It depends on the needs of the Corso. At the very least, you will need to devote time each day for feeding, exercising, and training. Within the second week, we need 3 photographs and a written paragraph sent to info@mustlovecorsosrescue.org. This may take a little extra time but is critical because it allows us to get your foster posted on the MLCR website and begin the process of searching for his/her forever family. Weekly updates are expected, needed, and required as we are here to support you and want the best foster experience to occur so communication is a must. Corsos require exercise, constant socialization, and grooming; all of which require an element of time.

My foster is not very affectionate, what should I do?

Your foster is probably unsure of all the changes that just occurred. He/she needs some time to adjust. Being a guardian/protective breed, you may need to earn their trust. This can sometimes take up to a month, but in most cases, it is merely a few days.

Treats can sometimes encourage your Corso to come closer to you but don’t feel bad if he/she refuses to take the treat from your hand and instead eats it from the floor. This is normal; remember he/she doesn’t know what a wonderful person you are. They will learn this in time.

How can I establish the rules and expectations when fostering?

There are a few simple things you can do with your Corso to practice ‘Nothing In Life Is Free (NILF)’. Require the Corso to sit and wait until a release word is given prior to eating. If you are feeding kibble, stir the kibble with your hands to get the human sent distributed, which also conveys that ‘all good things in life’ come from my human. Always make him sit patiently at open doors. Ask for behaviors and reward appropriately and remember 1 key aspect of training, don’t just tell your Corso what not to do, also show them what to do. Make the feeding and training rituals a family affair, if there are children in the home teach them and allow them to participate. It is important to convey that all humans in the home are the pack leaders and appear at the top of the hierarchy.

Do you have any treat/toy suggestions during fostering?

Black Kongs or Blue Kongs (radio-opaque in case you have a Corso who is known for eating non-food items!) filled with peanut butter kept in the freezer are a welcomed treat for most Corsos.

Treat balls filled with kibble can keep him/her occupied for hours.

Bouncy Bones are another favorite. Most enjoy playing ball. Raw bones from the butcher can be a bit messy but offer valuable nutrients and endless hours of enjoyment.

Benebone brand and Nylabones are other heavy-duty chewer-friendly toys!

Are there any treat/toys that are NOT recommended when fostering?

Toys that can be chewed to pieces and eaten can be dangerous. Batting filled bedding, many Corso’s love to eat the filling, which can require surgery to remove and in worst case scenarios can lead to death.  IF YOU FEEL YOUR FOSTER HAS INGESTED A FOREIGN OBJECT, PLEASE CONTACT US IMMEDIATELY!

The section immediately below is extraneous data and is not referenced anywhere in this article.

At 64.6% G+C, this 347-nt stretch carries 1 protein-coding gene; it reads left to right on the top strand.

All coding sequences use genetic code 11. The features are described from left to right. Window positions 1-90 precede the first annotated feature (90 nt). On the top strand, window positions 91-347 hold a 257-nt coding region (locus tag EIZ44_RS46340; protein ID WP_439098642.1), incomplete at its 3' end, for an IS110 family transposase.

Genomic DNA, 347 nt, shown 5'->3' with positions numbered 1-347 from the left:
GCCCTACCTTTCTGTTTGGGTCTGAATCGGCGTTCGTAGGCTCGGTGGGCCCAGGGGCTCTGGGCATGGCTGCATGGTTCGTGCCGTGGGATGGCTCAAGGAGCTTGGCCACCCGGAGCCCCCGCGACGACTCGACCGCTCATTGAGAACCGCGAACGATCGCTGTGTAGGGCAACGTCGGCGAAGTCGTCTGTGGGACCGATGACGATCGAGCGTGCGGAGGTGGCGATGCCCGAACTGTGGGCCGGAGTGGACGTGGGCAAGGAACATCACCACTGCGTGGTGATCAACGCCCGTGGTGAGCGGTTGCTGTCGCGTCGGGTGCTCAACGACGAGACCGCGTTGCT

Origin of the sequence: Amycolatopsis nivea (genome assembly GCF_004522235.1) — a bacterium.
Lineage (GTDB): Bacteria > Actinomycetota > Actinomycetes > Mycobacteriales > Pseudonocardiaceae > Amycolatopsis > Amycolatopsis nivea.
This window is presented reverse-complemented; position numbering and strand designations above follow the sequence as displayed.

What are my financial responsibilities as a foster parent?

You may need to purchase these items if you do not have them in your home: Slow-Feed bowls, grooming aides, leash, martingale collar, bedding, and food. Medical care is the responsibility of the rescue, but pre-approval by a board of directors is required (Melanie, Cheryl). On the other hand, if you choose to provide medical care for your foster without prior consent from a member of the rescue’s board then this would be an added expense and greatly appreciated but NOT an expectation.

My foster has a URI (upper respiratory infection), is this contagious to my other pets?

Short answer: Yes, a URI can be contagious to your other dogs. 

Those more at risk are puppies, seniors, and dogs with weakened immune systems (chronically ill, emaciated, undergoing treatments for cancer, etc.). Upper respiratory infections are spread through direct contact, sharing water bowls, toys, or airborne. This is another reason why we advocate for KEEPING PERSONAL PETS SEPARATE FOR UP TO TWO WEEKS. The BORDATELLA vaccines can prevent or lessen the effect of some strains, but not all, so EVEN IF YOUR PET IS VACCINATED, THEY CAN STILL CATCH A URI.

However, most upper respiratory infections are mild and only cause occular and nasal discharge and a cough. They’re fixed with a simple trip to the vet for some antibiotics. If for some reason, though, your foster or personal pet become lethargic, stop eating, have severe nasal discharge or a continuous cough, please inform us. We will put a hold on fosters coming into your home until it clears up and get the foster to the vet. You will need to be responsible for your own pets’ resulting treatments. 

Corsos who have been residing in shelters are more likely to experience an URI than those surrendered by an owner.
Learn more: Upper respiratory infection

My foster has demodecosis (domodectic mange) is this contagious to my other pets?

No, this is a non-contagious type of mange. It looks bad and feels worse. It is treated with injections, oral Ivermectin, or the flea prevention, Bravecto. Treatment will be complete when two skin scrapings are negative, which can take 6 to 8 weeks and sometimes longer.

My foster is heartworm positive is this contagious to my other pets?

No, not directly. Heartworm is not contagious but it will kill the dog without treatment. Heartworm is a parasite that is transmitted through mosquitoes. The treatment for a heartworm-positive dog is completed in two stages each taking about 3 weeks. Your foster will be very, very sick after the first treatment requiring complete bed rest, limited activity, and leash walking for bathroom purposes only. It is recommended the vet provide pain relief medication for the first 10 days after treatment.

To ensure your pet never has to endure this, please keep them on monthly prevention. Yes, even in winter!

Complete Foster Application

We are always in great need of fosters. As a foster-based rescue, we cannot save any Cane Corsos without our fosters!

Complete Volunteer Application

We are always looking to grow our volunteer base. Transports, Home Visits, and more!